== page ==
The Fall of the Mighty

Blessed is the one whom God corrects; so do not despise the discipline of the Almighty. 

Like getting swallowed up by the ocean, sometimes our suffering seems too great to handle, yet we are almost always delivered from it. It’s interesting to me that I worry about so much, yet God has gotten me through everything to this point, and He will continue to do so, yet I doubt Him still. In the book of Job, The most blameless man in the entire country is challenged by the devil. First he destroys everything he has, then he takes his family, and he destroys his health, leaving him with a wife who tells him to “curse God and die,” and friends who leave themselves blaming Job for disobeying God. The first 5 chapters of Job are really split into 3 important parts: The Suffering, The Mourning, and The Realization.

In The Suffering, Satan is wandering the earth, aimlessly, because the devil is an aimless, powerless, cretin who has nothing better to do. He challenges God, and God tells him to challenge Job. Think about that for a moment, the person that God tells Satan to challenge is his most righteous and blameless servant. He didn’t deserve what the devil did to him, and what happened to him was because he was such a good servant. Perhaps the suffering that you’re going through is because of the progress you’re making and because you’re doing better than you think you are. A person who is struggling, is someone who hasn’t been conquered yet. Think about it practically; the devil wouldn’t need to put something in your way if you weren’t going anywhere. He has to yell, and scream, and make you feel shame about things you’ve done that don’t define who you are, yet God needs only to whisper, because true power doesn’t come from show or volume, it comes from love.

Then, like any normal human would do after going through this terrible tragedy, Job mourns, and boy does he ever. He curses the day he was born, wishing that he would’ve died in the womb so at least he would be at peace. This is a terribly sad chapter, as Job really lets his true feelings loose, which I think is so valuable. So often we try to put on a false mask for God, and present him with the best version of ourselves, but we seem to forget that He’s the one who made us, and He loves us as we are, and there’s nothing we can do to earn or deserve that. He sent His son to die for us, when we could give Him absolutely nothing in return, knowing us as we are. As humans, we mask the worst parts of ourselves, but when we do that, and refuse to dump out all the poison that’s boiling inside of us, we allow wounds to fester and grow and multiply. What we should be multiplying is our vulnerability to one another, and to God. As we reveal our true selves to one another, we subconsciously allow others to do the same and we allow those around us to see what we really need, so that God can use them to minister to us.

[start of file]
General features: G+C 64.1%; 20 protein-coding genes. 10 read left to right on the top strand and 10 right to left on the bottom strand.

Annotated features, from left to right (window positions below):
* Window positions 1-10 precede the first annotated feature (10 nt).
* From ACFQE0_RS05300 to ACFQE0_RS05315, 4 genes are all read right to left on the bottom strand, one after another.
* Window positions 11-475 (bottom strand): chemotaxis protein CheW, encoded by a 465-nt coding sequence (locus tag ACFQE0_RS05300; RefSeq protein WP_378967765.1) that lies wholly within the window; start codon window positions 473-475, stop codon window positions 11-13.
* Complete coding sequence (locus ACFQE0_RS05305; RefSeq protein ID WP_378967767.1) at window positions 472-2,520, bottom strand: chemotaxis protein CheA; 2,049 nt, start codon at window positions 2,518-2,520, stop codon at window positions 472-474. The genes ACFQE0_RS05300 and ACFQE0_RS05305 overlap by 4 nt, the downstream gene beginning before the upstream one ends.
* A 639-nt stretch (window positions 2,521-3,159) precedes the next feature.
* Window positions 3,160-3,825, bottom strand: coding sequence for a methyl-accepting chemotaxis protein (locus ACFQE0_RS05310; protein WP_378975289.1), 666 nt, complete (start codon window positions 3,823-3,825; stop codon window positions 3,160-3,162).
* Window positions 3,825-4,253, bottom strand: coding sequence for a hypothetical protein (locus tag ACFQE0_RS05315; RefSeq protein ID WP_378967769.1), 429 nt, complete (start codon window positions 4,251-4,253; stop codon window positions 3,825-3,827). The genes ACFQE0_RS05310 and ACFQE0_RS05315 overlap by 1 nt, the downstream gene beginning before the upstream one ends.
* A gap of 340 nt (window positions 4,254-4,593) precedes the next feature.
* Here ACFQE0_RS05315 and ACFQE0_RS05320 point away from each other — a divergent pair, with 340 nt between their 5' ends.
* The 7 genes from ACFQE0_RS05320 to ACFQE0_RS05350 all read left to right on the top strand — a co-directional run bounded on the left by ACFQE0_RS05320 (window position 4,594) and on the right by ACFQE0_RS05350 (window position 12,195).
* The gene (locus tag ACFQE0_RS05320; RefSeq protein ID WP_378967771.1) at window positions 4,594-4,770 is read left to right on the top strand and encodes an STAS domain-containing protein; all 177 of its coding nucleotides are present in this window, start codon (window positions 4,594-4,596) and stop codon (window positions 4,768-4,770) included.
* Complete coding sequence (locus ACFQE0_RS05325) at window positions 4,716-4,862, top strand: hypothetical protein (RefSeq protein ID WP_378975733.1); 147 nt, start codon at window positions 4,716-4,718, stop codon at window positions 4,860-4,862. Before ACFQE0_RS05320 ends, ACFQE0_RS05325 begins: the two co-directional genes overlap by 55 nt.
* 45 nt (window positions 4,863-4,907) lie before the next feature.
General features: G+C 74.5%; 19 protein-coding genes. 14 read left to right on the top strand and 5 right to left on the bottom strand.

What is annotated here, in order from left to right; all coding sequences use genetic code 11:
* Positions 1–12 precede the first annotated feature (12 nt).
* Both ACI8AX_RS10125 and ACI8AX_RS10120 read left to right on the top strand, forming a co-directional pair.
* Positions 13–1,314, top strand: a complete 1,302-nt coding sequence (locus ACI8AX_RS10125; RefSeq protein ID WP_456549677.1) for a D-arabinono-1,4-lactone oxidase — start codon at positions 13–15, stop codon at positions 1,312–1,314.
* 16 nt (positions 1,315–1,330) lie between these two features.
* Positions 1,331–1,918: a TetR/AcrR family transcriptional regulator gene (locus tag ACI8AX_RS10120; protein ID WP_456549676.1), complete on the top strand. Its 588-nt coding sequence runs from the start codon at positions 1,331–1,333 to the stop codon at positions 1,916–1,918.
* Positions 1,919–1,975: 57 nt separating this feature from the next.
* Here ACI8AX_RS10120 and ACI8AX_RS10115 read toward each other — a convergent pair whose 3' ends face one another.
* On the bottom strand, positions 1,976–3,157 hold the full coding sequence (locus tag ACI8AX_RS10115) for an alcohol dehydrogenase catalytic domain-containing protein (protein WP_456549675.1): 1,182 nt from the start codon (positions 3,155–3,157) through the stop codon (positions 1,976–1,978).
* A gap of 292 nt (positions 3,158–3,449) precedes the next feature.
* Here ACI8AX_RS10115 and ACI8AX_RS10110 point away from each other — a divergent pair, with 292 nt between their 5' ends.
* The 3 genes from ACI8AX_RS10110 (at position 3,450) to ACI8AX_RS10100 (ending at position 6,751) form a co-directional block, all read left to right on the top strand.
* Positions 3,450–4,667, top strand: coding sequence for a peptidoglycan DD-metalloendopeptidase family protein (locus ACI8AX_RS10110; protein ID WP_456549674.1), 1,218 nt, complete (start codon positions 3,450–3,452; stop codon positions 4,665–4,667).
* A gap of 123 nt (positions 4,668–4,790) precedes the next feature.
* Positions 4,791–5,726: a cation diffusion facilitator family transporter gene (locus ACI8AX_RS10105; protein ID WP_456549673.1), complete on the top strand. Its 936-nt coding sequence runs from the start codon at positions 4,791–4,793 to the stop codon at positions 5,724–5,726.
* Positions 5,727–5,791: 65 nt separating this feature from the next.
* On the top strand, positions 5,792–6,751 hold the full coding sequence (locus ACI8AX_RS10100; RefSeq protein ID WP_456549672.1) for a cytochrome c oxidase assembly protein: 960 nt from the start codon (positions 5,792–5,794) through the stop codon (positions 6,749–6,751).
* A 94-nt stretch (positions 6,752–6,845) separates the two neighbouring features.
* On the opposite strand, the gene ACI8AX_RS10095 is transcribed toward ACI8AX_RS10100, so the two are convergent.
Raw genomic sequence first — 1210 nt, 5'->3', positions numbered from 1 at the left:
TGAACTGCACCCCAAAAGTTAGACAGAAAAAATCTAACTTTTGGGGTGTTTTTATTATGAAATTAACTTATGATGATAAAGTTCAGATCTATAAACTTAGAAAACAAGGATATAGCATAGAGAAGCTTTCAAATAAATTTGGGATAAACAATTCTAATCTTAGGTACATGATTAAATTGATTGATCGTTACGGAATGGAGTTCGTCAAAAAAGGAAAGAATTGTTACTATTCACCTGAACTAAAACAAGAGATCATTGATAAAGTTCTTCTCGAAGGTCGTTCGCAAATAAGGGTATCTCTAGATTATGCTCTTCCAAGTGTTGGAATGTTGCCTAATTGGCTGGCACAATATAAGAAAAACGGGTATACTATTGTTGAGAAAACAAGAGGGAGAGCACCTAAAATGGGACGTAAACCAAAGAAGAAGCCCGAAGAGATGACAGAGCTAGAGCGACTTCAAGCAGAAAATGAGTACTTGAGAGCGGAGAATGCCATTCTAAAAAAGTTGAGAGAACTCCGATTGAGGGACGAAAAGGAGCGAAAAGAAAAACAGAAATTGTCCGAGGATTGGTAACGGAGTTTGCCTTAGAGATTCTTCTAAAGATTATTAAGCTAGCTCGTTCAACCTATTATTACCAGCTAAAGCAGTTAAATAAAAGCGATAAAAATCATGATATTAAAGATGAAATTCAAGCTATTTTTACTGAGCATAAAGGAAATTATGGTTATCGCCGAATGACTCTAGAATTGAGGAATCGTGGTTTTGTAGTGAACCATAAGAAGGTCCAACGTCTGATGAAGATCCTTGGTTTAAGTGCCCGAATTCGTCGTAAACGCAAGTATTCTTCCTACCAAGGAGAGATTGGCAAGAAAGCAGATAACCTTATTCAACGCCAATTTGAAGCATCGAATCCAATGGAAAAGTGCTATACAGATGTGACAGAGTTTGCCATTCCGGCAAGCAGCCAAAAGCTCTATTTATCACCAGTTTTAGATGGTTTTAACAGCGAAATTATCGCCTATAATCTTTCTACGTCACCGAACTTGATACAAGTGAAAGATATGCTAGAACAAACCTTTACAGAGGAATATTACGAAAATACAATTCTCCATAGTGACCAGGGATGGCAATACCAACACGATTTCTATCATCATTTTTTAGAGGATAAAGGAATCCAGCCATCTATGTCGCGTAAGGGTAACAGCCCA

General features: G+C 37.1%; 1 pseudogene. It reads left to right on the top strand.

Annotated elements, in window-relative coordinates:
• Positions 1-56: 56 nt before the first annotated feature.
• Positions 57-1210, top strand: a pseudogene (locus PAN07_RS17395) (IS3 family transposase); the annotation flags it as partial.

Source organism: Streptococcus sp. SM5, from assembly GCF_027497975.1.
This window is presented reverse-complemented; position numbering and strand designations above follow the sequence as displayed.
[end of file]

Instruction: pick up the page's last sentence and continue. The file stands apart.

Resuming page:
In the third act of this “play” we have Job’s friend Eliphaz delivering one of the all-time great pep talks, and it’s a blueprint for how we can help those around us even today. Some important components of this impromptu dissertation on God’s strength are common themes found throughout The Bible. The most prevalent, to me at least, are his constant reminders to Job of how God has already delivered us, and how He will most certainly do it again. We’ve seen Him perform countless miracles, yet we still doubt Him. Sometimes it can be difficult to see God in a situation as it’s happening, but looking back on my life, I don’t think I’d change a thing, because it made me who I am, and put me right where I need to be. I remember my senior year of high school, I was terrified to go to college, and I had no idea what I wanted to be. I was questioning why God hadn’t placed a stronger calling on my life, and why I didn’t have any direction. Looking back on it now, I realize that the direction God gave me was toward Him. All the details between didn’t even really matter in the grand scheme of things, because now I know, on the other side of all those struggles, is a strong man of God whom needed every single one of them to become who he is today. Eliphaz then paints an extremely vivid picture of God’s strength with metaphors of lions and swords, and warnings to heed the discipline of God, because with discipline comes foundation and security.

This may not be the “sexiest” passage in The Bible, but it’s one of my favorites. We must ask ourselves, if God needed someone for the devil to challenge, would we be able to step up to the plate and trust His plan? Could we be like Job and lose it all and still Praise His name, The Most High? I sure hope I can.

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